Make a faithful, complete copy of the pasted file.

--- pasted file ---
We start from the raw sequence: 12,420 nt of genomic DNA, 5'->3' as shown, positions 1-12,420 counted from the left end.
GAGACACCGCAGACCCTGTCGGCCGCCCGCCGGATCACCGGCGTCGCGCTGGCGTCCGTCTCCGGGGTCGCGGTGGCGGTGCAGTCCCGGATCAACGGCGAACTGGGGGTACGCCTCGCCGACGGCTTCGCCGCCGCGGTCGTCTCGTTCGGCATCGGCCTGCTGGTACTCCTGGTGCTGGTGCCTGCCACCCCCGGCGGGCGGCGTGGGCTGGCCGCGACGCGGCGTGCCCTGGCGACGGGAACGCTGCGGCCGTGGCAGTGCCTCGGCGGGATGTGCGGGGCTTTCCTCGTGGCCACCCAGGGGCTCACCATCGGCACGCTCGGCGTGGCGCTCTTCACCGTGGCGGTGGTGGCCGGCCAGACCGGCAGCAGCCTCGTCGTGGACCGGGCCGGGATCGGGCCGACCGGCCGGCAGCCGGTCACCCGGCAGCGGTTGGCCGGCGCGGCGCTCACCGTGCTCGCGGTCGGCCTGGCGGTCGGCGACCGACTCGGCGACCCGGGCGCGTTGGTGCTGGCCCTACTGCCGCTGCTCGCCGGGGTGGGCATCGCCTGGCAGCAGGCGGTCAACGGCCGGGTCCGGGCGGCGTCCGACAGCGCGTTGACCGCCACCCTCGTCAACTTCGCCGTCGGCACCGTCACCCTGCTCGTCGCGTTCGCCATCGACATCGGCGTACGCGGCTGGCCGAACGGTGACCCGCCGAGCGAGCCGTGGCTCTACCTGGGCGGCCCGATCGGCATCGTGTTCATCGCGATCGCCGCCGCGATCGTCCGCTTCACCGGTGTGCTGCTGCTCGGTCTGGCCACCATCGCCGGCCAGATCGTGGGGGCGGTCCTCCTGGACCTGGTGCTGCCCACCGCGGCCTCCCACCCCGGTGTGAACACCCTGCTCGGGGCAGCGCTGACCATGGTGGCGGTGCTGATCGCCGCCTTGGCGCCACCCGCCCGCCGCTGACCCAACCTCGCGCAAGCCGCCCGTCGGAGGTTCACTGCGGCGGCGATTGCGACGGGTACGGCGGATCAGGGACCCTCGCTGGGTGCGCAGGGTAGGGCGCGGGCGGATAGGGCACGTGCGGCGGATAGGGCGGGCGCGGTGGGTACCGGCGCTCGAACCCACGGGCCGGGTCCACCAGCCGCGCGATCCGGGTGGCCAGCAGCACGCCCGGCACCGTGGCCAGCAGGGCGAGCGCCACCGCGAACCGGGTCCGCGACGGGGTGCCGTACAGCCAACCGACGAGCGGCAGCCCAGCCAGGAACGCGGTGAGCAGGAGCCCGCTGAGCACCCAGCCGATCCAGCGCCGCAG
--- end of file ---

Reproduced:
We start from the raw sequence: 12,420 nt of genomic DNA, 5'->3' as shown, positions 1-12,420 counted from the left end.
GAGACACCGCAGACCCTGTCGGCCGCCCGCCGGATCACCGGCGTCGCGCTGGCGTCCGTCTCCGGGGTCGCGGTGGCGGTGCAGTCCCGGATCAACGGCGAACTGGGGGTACGCCTCGCCGACGGCTTCGCCGCCGCGGTCGTCTCGTTCGGCATCGGCCTGCTGGTACTCCTGGTGCTGGTGCCTGCCACCCCCGGCGGGCGGCGTGGGCTGGCCGCGACGCGGCGTGCCCTGGCGACGGGAACGCTGCGGCCGTGGCAGTGCCTCGGCGGGATGTGCGGGGCTTTCCTCGTGGCCACCCAGGGGCTCACCATCGGCACGCTCGGCGTGGCGCTCTTCACCGTGGCGGTGGTGGCCGGCCAGACCGGCAGCAGCCTCGTCGTGGACCGGGCCGGGATCGGGCCGACCGGCCGGCAGCCGGTCACCCGGCAGCGGTTGGCCGGCGCGGCGCTCACCGTGCTCGCGGTCGGCCTGGCGGTCGGCGACCGACTCGGCGACCCGGGCGCGTTGGTGCTGGCCCTACTGCCGCTGCTCGCCGGGGTGGGCATCGCCTGGCAGCAGGCGGTCAACGGCCGGGTCCGGGCGGCGTCCGACAGCGCGTTGACCGCCACCCTCGTCAACTTCGCCGTCGGCACCGTCACCCTGCTCGTCGCGTTCGCCATCGACATCGGCGTACGCGGCTGGCCGAACGGTGACCCGCCGAGCGAGCCGTGGCTCTACCTGGGCGGCCCGATCGGCATCGTGTTCATCGCGATCGCCGCCGCGATCGTCCGCTTCACCGGTGTGCTGCTGCTCGGTCTGGCCACCATCGCCGGCCAGATCGTGGGGGCGGTCCTCCTGGACCTGGTGCTGCCCACCGCGGCCTCCCACCCCGGTGTGAACACCCTGCTCGGGGCAGCGCTGACCATGGTGGCGGTGCTGATCGCCGCCTTGGCGCCACCCGCCCGCCGCTGACCCAACCTCGCGCAAGCCGCCCGTCGGAGGTTCACTGCGGCGGCGATTGCGACGGGTACGGCGGATCAGGGACCCTCGCTGGGTGCGCAGGGTAGGGCGCGGGCGGATAGGGCACGTGCGGCGGATAGGGCGGGCGCGGTGGGTACCGGCGCTCGAACCCACGGGCCGGGTCCACCAGCCGCGCGATCCGGGTGGCCAGCAGCACGCCCGGCACCGTGGCCAGCAGGGCGAGCGCCACCGCGAACCGGGTCCGCGACGGGGTGCCGTACAGCCAACCGACGAGCGGCAGCCCAGCCAGGAACGCGGTGAGCAGGAGCCCGCTGAGCACCCAGCCGATCCAGCGCCGCAG